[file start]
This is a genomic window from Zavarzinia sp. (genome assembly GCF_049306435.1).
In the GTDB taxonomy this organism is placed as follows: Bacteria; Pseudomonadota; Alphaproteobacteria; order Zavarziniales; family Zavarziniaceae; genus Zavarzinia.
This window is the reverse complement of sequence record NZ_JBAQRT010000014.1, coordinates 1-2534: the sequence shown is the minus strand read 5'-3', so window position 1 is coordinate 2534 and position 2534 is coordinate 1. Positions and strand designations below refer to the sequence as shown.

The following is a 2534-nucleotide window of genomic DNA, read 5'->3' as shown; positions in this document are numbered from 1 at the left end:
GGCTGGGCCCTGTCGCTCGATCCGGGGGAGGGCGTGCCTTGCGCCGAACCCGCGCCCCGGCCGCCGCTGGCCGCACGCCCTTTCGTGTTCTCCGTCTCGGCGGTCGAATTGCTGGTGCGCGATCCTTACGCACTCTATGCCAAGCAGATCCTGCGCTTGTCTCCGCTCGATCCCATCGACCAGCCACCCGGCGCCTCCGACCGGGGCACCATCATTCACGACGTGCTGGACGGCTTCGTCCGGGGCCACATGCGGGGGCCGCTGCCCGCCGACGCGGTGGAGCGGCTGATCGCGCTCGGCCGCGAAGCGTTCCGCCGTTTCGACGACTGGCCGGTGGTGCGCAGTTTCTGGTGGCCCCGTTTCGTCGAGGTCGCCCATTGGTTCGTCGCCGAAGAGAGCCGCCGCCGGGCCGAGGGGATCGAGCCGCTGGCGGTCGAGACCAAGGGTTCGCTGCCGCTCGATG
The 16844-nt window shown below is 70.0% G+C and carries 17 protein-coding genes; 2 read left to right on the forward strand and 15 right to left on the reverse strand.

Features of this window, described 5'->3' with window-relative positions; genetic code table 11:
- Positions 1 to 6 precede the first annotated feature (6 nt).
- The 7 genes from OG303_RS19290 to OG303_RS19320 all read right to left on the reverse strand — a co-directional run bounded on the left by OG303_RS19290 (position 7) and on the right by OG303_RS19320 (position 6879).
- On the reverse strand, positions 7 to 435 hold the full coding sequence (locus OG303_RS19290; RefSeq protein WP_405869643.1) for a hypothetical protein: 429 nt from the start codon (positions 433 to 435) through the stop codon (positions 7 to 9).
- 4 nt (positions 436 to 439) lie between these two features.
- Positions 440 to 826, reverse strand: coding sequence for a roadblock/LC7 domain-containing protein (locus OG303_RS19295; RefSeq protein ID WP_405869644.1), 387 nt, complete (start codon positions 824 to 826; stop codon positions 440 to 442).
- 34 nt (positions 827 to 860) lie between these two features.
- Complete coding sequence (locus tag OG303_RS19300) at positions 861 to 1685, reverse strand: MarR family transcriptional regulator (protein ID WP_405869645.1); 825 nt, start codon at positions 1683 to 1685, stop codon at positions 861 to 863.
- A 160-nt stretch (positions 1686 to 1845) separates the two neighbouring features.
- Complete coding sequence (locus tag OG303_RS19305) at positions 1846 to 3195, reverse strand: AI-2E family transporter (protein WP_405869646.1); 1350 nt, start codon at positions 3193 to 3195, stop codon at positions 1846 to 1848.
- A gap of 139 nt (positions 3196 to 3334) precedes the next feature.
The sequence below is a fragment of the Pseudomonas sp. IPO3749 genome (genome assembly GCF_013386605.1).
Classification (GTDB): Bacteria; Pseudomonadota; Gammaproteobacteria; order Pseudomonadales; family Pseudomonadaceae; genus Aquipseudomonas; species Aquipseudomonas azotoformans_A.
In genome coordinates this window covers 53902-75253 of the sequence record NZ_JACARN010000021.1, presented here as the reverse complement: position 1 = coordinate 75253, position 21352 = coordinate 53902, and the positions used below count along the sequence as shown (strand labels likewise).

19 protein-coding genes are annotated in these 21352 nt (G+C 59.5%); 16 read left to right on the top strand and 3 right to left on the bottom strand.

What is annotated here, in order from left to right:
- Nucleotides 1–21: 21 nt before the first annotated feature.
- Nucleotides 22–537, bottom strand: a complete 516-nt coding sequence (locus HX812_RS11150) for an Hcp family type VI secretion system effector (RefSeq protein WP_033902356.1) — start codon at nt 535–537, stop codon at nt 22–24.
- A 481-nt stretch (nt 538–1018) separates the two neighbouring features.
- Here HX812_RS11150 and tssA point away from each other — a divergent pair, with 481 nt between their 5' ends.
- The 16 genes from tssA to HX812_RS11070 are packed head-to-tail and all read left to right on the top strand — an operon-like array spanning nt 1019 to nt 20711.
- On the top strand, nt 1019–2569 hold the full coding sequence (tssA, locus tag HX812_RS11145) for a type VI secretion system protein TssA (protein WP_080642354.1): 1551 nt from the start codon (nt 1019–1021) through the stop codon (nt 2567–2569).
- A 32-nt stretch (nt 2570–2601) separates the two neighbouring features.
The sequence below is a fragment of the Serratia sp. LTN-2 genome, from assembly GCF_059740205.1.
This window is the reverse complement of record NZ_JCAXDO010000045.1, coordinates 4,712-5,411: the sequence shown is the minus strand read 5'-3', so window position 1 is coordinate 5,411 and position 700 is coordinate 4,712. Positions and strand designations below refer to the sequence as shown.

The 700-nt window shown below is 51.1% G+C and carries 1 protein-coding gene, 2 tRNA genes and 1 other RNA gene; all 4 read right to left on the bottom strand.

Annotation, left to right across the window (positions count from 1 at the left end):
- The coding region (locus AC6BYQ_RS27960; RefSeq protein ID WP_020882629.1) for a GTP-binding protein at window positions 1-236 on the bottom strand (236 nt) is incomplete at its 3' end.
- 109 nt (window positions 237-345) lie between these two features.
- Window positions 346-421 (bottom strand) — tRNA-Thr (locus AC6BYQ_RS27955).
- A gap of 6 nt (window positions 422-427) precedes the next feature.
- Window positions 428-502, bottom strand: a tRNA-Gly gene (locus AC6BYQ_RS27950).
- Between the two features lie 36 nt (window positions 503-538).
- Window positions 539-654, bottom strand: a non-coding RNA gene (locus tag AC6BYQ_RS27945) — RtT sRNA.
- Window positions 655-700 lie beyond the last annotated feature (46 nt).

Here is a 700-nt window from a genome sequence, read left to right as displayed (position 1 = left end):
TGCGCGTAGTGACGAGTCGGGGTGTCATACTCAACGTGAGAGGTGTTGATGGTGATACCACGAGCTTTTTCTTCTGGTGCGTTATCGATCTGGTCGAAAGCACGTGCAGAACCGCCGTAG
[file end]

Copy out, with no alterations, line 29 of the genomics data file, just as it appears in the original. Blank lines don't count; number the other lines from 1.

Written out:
- A 32-nt stretch (nt 2570–2601) separates the two neighbouring features.